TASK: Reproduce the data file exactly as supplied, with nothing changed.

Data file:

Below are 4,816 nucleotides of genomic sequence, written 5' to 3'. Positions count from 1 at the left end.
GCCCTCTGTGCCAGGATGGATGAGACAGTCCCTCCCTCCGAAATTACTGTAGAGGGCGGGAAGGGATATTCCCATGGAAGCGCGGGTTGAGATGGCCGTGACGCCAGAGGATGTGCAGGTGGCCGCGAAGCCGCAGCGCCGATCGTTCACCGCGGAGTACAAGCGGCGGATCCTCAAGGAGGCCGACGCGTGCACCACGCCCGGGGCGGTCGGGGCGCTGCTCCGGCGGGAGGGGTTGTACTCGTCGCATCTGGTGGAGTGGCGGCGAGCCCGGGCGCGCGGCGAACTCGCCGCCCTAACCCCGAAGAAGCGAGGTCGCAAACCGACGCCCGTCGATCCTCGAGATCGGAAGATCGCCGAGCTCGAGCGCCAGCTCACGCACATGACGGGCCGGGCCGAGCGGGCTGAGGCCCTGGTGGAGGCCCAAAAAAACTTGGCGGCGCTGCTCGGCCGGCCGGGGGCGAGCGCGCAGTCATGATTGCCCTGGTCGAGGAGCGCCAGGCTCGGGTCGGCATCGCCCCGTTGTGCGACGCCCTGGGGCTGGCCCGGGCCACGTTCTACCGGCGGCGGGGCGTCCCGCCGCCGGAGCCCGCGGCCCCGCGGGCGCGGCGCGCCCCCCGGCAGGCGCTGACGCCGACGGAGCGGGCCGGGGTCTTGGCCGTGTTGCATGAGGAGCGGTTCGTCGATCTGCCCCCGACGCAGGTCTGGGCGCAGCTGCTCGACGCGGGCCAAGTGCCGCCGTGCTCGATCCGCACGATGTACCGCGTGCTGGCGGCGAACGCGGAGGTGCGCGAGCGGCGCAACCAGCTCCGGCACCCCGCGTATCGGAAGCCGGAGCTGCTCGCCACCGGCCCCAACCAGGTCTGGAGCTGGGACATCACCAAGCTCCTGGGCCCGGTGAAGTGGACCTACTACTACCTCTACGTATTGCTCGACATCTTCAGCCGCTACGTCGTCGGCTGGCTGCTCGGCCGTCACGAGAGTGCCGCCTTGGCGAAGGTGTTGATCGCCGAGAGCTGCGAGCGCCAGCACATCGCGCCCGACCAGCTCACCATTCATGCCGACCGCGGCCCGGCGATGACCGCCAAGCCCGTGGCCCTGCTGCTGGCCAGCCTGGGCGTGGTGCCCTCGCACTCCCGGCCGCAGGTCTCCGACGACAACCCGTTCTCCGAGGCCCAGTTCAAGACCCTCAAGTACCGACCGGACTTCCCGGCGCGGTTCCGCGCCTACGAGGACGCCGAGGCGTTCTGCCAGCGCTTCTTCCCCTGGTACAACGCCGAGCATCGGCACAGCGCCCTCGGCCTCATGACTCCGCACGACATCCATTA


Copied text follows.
Below are 4,816 nucleotides of genomic sequence, written 5' to 3'. Positions count from 1 at the left end.
GCCCTCTGTGCCAGGATGGATGAGACAGTCCCTCCCTCCGAAATTACTGTAGAGGGCGGGAAGGGATATTCCCATGGAAGCGCGGGTTGAGATGGCCGTGACGCCAGAGGATGTGCAGGTGGCCGCGAAGCCGCAGCGCCGATCGTTCACCGCGGAGTACAAGCGGCGGATCCTCAAGGAGGCCGACGCGTGCACCACGCCCGGGGCGGTCGGGGCGCTGCTCCGGCGGGAGGGGTTGTACTCGTCGCATCTGGTGGAGTGGCGGCGAGCCCGGGCGCGCGGCGAACTCGCCGCCCTAACCCCGAAGAAGCGAGGTCGCAAACCGACGCCCGTCGATCCTCGAGATCGGAAGATCGCCGAGCTCGAGCGCCAGCTCACGCACATGACGGGCCGGGCCGAGCGGGCTGAGGCCCTGGTGGAGGCCCAAAAAAACTTGGCGGCGCTGCTCGGCCGGCCGGGGGCGAGCGCGCAGTCATGATTGCCCTGGTCGAGGAGCGCCAGGCTCGGGTCGGCATCGCCCCGTTGTGCGACGCCCTGGGGCTGGCCCGGGCCACGTTCTACCGGCGGCGGGGCGTCCCGCCGCCGGAGCCCGCGGCCCCGCGGGCGCGGCGCGCCCCCCGGCAGGCGCTGACGCCGACGGAGCGGGCCGGGGTCTTGGCCGTGTTGCATGAGGAGCGGTTCGTCGATCTGCCCCCGACGCAGGTCTGGGCGCAGCTGCTCGACGCGGGCCAAGTGCCGCCGTGCTCGATCCGCACGATGTACCGCGTGCTGGCGGCGAACGCGGAGGTGCGCGAGCGGCGCAACCAGCTCCGGCACCCCGCGTATCGGAAGCCGGAGCTGCTCGCCACCGGCCCCAACCAGGTCTGGAGCTGGGACATCACCAAGCTCCTGGGCCCGGTGAAGTGGACCTACTACTACCTCTACGTATTGCTCGACATCTTCAGCCGCTACGTCGTCGGCTGGCTGCTCGGCCGTCACGAGAGTGCCGCCTTGGCGAAGGTGTTGATCGCCGAGAGCTGCGAGCGCCAGCACATCGCGCCCGACCAGCTCACCATTCATGCCGACCGCGGCCCGGCGATGACCGCCAAGCCCGTGGCCCTGCTGCTGGCCAGCCTGGGCGTGGTGCCCTCGCACTCCCGGCCGCAGGTCTCCGACGACAACCCGTTCTCCGAGGCCCAGTTCAAGACCCTCAAGTACCGACCGGACTTCCCGGCGCGGTTCCGCGCCTACGAGGACGCCGAGGCGTTCTGCCAGCGCTTCTTCCCCTGGTACAACGCCGAGCATCGGCACAGCGCCCTCGGCCTCATGACTCCGCACGACATCCATTA